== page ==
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How to Help Kids Cope With Divorce

Author Armin Brott
Submitted 22-08-2008

Q: My kids are having a terrible time coping with my divorce. As their father, I am trying to be there for them as much as I can. But nothing I say or do seems to help. What should I do?

A: Sometimes, despite all your efforts, your children will need more help than you’re capable of providing. This doesn’t mean that you’re a bad parent, just that you know your limitations. Here’s what you should be looking for:

  • Any kind of regression-a return to bed-wetting after being dry, thumb-sucking, becoming clingy after having been independent, and so on-that doesn’t disappear within just a few weeks.
  • Withdrawal-from friends, family, or once pleasurable activities.
  • Alienation from old-long-term friends or sudden change in the crowd your child hangs out with.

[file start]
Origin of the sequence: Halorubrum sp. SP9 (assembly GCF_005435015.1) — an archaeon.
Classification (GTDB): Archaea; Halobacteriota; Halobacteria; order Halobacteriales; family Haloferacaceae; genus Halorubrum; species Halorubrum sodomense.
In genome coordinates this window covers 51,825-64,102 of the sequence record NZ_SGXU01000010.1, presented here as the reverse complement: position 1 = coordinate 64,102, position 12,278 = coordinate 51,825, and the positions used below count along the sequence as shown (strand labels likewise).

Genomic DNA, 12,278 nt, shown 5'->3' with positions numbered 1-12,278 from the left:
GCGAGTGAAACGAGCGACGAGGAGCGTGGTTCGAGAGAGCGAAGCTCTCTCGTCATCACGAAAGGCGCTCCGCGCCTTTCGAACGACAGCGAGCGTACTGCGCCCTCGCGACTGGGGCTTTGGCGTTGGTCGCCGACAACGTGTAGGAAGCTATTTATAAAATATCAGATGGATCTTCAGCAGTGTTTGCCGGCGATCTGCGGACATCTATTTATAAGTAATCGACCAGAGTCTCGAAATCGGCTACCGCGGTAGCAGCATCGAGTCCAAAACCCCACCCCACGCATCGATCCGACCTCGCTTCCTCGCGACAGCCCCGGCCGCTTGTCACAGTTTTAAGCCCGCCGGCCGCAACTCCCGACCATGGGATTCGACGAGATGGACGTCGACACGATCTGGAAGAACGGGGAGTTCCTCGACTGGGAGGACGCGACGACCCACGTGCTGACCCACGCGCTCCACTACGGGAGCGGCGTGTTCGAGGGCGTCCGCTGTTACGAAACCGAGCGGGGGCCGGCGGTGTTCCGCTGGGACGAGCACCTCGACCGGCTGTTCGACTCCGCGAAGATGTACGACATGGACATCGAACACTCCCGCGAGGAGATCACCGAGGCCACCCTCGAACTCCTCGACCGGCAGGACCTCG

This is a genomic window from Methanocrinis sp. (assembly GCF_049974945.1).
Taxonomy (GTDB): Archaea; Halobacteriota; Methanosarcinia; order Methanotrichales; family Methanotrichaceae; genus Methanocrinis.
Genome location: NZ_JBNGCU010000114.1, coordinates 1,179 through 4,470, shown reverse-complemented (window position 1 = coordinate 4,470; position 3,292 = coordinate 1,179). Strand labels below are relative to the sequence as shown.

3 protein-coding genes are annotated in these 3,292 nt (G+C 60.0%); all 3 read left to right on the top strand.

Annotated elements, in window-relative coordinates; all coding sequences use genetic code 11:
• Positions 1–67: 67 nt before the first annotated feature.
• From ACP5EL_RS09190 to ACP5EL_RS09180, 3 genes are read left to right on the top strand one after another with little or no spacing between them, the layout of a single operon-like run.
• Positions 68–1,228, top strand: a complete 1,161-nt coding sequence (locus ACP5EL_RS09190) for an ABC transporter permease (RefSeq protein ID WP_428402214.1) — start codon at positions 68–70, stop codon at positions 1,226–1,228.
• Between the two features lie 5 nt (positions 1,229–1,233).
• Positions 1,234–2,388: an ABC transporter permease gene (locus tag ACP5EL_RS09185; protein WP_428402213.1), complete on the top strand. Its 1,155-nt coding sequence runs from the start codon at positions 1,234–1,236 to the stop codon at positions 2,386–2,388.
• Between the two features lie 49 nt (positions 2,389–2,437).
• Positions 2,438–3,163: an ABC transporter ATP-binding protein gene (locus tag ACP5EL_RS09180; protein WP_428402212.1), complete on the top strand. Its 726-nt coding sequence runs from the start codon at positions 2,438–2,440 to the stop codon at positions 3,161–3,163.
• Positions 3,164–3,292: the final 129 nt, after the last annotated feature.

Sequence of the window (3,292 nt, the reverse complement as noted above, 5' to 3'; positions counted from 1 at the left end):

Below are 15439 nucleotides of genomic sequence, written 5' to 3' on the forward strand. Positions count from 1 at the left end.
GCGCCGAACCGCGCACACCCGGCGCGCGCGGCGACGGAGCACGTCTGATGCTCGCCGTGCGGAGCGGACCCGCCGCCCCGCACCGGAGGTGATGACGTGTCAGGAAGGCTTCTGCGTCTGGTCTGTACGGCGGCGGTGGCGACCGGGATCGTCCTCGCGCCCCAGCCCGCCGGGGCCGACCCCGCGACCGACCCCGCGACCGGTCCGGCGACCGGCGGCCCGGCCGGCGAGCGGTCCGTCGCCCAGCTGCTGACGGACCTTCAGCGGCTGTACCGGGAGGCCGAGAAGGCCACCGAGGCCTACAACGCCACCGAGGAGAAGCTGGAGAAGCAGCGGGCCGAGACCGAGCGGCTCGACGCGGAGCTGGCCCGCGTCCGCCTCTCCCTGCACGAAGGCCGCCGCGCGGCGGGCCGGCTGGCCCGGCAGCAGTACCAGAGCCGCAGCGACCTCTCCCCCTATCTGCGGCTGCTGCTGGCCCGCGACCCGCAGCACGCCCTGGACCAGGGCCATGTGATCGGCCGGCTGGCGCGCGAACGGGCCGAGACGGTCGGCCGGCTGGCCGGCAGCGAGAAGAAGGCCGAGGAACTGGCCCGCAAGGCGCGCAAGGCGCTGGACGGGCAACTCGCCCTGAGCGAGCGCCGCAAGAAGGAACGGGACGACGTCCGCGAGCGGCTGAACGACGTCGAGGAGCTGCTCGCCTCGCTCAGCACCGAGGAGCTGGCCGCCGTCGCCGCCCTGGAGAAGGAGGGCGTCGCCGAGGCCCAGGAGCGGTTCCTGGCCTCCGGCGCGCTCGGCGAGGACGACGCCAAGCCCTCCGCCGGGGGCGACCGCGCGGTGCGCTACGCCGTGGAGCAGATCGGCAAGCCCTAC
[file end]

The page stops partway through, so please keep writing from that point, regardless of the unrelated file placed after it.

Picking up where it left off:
• Problems at school that last more than a semester.
  • Wild or prolonged mood swings.
  • For young kids: uncharacteristic fighting, aggressive behavior, or drastic change in school performance.

If you have sons, pay particular attention to them. By the time they’re only four or five, boys in our society know perfectly well that “big boys don’t cry.” As a result, they’re usually far more stoic than they ought to be. But stoic behavior could be a sign that your son isn’t dealing with his emotions the way he should.

When looking for a therapist for your children, talk to several candidates before making your decision. Be sure to select someone who has a lot of experience dealing with children of divorce.